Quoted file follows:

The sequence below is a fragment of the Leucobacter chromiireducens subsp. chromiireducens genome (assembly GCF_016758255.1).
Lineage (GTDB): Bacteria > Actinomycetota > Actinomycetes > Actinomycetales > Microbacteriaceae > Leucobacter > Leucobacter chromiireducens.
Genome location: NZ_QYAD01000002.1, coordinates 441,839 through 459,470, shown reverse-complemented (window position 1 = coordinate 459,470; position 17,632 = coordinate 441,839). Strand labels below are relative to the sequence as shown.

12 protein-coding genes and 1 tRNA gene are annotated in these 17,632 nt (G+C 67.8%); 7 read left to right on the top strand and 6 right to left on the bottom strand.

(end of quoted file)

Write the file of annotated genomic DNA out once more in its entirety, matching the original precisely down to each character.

The sequence below is a fragment of the Leucobacter chromiireducens subsp. chromiireducens genome (assembly GCF_016758255.1).
Lineage (GTDB): Bacteria > Actinomycetota > Actinomycetes > Actinomycetales > Microbacteriaceae > Leucobacter > Leucobacter chromiireducens.
Genome location: NZ_QYAD01000002.1, coordinates 441,839 through 459,470, shown reverse-complemented (window position 1 = coordinate 459,470; position 17,632 = coordinate 441,839). Strand labels below are relative to the sequence as shown.

12 protein-coding genes and 1 tRNA gene are annotated in these 17,632 nt (G+C 67.8%); 7 read left to right on the top strand and 6 right to left on the bottom strand.